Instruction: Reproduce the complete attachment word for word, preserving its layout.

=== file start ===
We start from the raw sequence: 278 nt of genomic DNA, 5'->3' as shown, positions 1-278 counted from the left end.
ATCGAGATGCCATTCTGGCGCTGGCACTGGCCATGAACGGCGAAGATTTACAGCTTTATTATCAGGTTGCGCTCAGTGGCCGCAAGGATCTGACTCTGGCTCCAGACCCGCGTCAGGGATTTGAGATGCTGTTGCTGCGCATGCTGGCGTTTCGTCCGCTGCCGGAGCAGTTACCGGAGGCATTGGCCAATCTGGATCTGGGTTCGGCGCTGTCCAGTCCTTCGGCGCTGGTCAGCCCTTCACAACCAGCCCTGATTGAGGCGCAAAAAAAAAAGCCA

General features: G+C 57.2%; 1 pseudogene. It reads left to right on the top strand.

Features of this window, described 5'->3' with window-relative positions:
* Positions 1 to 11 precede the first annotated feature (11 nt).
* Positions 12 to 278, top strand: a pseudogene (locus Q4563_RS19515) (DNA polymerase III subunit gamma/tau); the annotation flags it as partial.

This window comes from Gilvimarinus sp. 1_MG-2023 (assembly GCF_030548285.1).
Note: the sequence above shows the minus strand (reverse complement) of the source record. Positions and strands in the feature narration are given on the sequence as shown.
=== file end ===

We start from the raw sequence: 278 nt of genomic DNA, 5'->3' as shown, positions 1-278 counted from the left end.
ATCGAGATGCCATTCTGGCGCTGGCACTGGCCATGAACGGCGAAGATTTACAGCTTTATTATCAGGTTGCGCTCAGTGGCCGCAAGGATCTGACTCTGGCTCCAGACCCGCGTCAGGGATTTGAGATGCTGTTGCTGCGCATGCTGGCGTTTCGTCCGCTGCCGGAGCAGTTACCGGAGGCATTGGCCAATCTGGATCTGGGTTCGGCGCTGTCCAGTCCTTCGGCGCTGGTCAGCCCTTCACAACCAGCCCTGATTGAGGCGCAAAAAAAAAAGCCA

General features: G+C 57.2%; 1 pseudogene. It reads left to right on the top strand.

Features of this window, described 5'->3' with window-relative positions:
* Positions 1 to 11 precede the first annotated feature (11 nt).
* Positions 12 to 278, top strand: a pseudogene (locus Q4563_RS19515) (DNA polymerase III subunit gamma/tau); the annotation flags it as partial.

This window comes from Gilvimarinus sp. 1_MG-2023 (assembly GCF_030548285.1).
Note: the sequence above shows the minus strand (reverse complement) of the source record. Positions and strands in the feature narration are given on the sequence as shown.